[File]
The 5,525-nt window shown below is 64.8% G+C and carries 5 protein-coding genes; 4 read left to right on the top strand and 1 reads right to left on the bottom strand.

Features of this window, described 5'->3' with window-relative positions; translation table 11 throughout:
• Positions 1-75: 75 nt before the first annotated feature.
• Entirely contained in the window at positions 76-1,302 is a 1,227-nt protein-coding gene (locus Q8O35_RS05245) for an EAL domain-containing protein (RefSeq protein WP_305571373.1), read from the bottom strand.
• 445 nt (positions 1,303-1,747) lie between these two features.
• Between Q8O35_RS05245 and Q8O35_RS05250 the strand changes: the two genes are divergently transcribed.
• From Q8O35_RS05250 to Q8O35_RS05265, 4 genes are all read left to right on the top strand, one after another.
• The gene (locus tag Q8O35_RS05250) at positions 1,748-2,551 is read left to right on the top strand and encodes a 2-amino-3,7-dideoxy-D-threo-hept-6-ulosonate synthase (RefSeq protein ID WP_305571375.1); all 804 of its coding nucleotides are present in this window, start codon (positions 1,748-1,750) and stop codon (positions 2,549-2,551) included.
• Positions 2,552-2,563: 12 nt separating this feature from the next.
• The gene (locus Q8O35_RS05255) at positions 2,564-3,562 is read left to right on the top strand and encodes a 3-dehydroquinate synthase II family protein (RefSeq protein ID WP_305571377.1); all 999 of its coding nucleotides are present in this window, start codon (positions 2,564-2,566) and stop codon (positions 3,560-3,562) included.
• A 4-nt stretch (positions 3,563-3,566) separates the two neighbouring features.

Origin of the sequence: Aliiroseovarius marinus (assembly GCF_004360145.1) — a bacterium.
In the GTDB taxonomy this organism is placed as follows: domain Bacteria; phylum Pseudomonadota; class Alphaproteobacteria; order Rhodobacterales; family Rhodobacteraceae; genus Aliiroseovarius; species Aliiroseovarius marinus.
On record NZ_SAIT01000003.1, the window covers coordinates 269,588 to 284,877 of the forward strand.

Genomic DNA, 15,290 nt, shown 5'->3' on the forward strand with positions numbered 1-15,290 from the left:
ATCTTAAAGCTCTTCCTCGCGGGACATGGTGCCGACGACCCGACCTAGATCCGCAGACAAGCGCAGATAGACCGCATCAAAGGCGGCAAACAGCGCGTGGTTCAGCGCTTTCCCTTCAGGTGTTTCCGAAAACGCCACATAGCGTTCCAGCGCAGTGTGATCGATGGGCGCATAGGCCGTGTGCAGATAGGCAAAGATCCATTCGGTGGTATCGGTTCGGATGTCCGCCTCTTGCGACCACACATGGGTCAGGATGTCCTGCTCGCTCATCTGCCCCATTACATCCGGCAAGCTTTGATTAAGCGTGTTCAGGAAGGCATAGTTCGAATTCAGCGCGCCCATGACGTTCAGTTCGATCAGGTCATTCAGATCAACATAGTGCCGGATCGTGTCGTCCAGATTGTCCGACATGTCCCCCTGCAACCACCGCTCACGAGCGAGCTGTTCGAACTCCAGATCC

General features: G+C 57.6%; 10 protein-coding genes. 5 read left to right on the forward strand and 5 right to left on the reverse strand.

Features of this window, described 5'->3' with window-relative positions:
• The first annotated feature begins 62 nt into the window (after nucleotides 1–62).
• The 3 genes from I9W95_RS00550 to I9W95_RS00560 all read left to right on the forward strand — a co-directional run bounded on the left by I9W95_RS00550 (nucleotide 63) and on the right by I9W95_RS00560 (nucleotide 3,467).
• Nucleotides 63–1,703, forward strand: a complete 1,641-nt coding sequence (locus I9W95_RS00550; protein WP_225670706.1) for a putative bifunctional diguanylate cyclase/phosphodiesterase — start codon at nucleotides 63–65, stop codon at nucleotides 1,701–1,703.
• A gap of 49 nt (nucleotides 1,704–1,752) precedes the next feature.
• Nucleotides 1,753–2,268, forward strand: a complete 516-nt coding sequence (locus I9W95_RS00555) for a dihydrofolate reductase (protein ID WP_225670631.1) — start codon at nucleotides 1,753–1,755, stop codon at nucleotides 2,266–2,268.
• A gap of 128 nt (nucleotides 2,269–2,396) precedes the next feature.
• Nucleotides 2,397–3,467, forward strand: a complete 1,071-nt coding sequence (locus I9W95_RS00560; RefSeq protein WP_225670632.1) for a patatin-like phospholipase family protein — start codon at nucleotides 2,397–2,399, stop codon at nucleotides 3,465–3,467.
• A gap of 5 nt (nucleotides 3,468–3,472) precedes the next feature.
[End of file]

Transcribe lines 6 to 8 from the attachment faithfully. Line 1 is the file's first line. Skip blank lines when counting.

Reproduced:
• Between Q8O35_RS05245 and Q8O35_RS05250 the strand changes: the two genes are divergently transcribed.
• From Q8O35_RS05250 to Q8O35_RS05265, 4 genes are all read left to right on the top strand, one after another.
• The gene (locus tag Q8O35_RS05250) at positions 1,748-2,551 is read left to right on the top strand and encodes a 2-amino-3,7-dideoxy-D-threo-hept-6-ulosonate synthase (RefSeq protein ID WP_305571375.1); all 804 of its coding nucleotides are present in this window, start codon (positions 1,748-1,750) and stop codon (positions 2,549-2,551) included.